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Page 1: Jackal - Jet Bike Simulator
Page 2: Jet Boot Jack - Joe Blade
Page 3: Joe Blade 2 - Jungle Warrior
Page 4: Justin
Screenshot of Jet Boot Jack
Jet Boot Jack
(Amsoft/English, 1984)

Jack likes listening to groovy music, and in this platform game, he has to collect all the musical notes on each level, while avoiding all the hazards – and there are many of those. There is a total of ten levels, and you must manoeuvre Jack around each screen, being careful to get on and off the lifts and moving platforms at the correct moment. You'll also have to watch your head; there are stalactites and monsters protruding from the ceilings, and if you touch them, you'll lose a life. There is also an energy bar which needs to be replenished frequently. This is a fast-paced game which is marred by being very difficult indeed. There are so many obstacles on each screen, and you rarely have time to think! It's a shame, because the game would otherwise be fun to play.

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Screenshot of Jet Set Willy
Jet Set Willy
(Software Projects, 1985)
Reviewed by John Beckett

The sequel to the classic Manic Miner, Jet Set Willy is another of those strange games where you jump around impossibly difficult screens and avoid weirdly abstract bad guys. The story behind this one is that, having just bought a mansion and had a huge house-warming party, his housekeeper won't let him into his bedroom until he gathers all the trinkets from around the mansion's grounds that his guests have scattered about. So instead of firing her on the spot, Willy sets out to do just that. The graphics are colourful and actually quite good in a simplistic way, and there are a few nice sound effects, but don't even think about finishing this game! Despite being supplied with an unholy amount of lives, this game sets new standards in difficulty! The mansion is too huge, the monsters are too plentiful, and it doesn't even tell you how many items are left to get! Nevertheless, a fun and addictive game.

See also: Manic Miner.

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Screenshot of Jimmy Business
Jimmy Business (French)
(Excellence, 1985)

If you have ever wanted to know what it's like to run your own shop, this game may well interest you. You are the owner of a small toy shop in a little town, but you have greater ambitions. Customers will enter your shop and ask for an item, and you have to walk over to the display and fetch it for them. If you take too long doing this, or the item isn't available and you fob off the customer with excuses, he or she walks out and your reputation diminishes. At the end of each day, you must replenish your stock. Eventually, you should earn enough money to expand your business by moving to a better location and selling other items such as clothes, books, electrical equipment and computer games. This is actually a fairly entertaining game with colourful, cheerful graphics, although some people may find it rather easy and lacking any real challenge.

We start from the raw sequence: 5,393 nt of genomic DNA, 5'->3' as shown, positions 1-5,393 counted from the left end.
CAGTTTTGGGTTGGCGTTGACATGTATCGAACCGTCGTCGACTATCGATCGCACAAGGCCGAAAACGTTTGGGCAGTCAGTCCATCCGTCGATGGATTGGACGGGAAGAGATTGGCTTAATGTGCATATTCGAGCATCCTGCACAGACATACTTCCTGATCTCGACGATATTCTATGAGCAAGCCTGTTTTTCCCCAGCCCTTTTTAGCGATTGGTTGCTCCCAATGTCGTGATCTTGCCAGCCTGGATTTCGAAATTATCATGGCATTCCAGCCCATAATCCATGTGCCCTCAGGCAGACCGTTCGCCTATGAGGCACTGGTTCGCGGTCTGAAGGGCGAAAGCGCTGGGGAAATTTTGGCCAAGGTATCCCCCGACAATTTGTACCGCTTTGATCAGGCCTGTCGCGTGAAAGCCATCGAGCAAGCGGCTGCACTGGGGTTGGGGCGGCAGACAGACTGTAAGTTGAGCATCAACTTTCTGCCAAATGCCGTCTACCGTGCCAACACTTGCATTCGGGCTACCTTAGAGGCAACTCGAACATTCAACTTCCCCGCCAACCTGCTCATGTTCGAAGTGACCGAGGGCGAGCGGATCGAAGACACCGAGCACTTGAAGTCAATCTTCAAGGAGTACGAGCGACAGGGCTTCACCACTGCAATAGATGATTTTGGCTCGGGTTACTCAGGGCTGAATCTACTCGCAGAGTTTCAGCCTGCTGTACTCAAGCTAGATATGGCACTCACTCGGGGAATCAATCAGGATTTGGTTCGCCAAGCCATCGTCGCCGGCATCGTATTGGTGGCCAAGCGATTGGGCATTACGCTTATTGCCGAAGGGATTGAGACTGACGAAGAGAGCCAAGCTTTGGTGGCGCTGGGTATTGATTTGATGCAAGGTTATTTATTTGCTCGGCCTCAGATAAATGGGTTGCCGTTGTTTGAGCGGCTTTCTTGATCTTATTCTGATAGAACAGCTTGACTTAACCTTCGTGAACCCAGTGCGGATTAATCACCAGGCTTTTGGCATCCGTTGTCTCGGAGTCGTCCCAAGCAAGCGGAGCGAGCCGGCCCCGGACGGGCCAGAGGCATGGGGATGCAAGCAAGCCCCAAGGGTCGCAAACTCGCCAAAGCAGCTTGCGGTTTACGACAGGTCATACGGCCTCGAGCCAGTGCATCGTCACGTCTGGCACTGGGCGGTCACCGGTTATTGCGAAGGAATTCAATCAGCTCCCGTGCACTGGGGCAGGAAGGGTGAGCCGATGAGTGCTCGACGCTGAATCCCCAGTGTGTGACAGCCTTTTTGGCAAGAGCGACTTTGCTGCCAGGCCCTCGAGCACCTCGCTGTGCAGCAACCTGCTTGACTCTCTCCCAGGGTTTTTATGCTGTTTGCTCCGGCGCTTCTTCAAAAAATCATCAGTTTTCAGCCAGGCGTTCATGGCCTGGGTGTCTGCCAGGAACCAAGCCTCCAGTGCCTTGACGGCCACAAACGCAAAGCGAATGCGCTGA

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Screenshot of Jimmy's Soccer Manager
Jimmy's Soccer Manager
(Beyond Belief, 1992)

You would think that with all the football management games that have been released for the CPC, that this one, released in 1992, would be excellent – but some people never learn. You're the new manager of Kettering FC, who finished third from bottom in the Conference league last season, and you're entrusted with restoring the team's fortunes. There are several things wrong with this game. The transfer market system is stupid; the players magically become defenders, midfields or forwards depending on what vacancies you have in your team, and the game is far too hard – you're doing well if you score any goals in the entire season! There isn't even an option to save the game! This game definitely belongs in the relegation zone.

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Screenshot of Jim Power
Jim Power
(Loriciel, 1992)

President Halley's daughter Samantha has been kidnapped by Vulkhor, who wants to know the location of a secret weapon that will allow him to take over the universe. Oh my goodness! This is a job for Jim Power, the chief of President Halley's protection squad, who goes to Mutant Planet to rescue Samantha. The game is a fairly run-of-the-mill mixture of platform and shoot-'em-up action; jump across platforms, shoot enemies, and collect the bonus they leave behind. The graphics look good, but the scrolling is very jerky indeed, and this also makes the gameplay frustrating, as Jim often won't jump when you want him to. The sound effects and music are also really bad.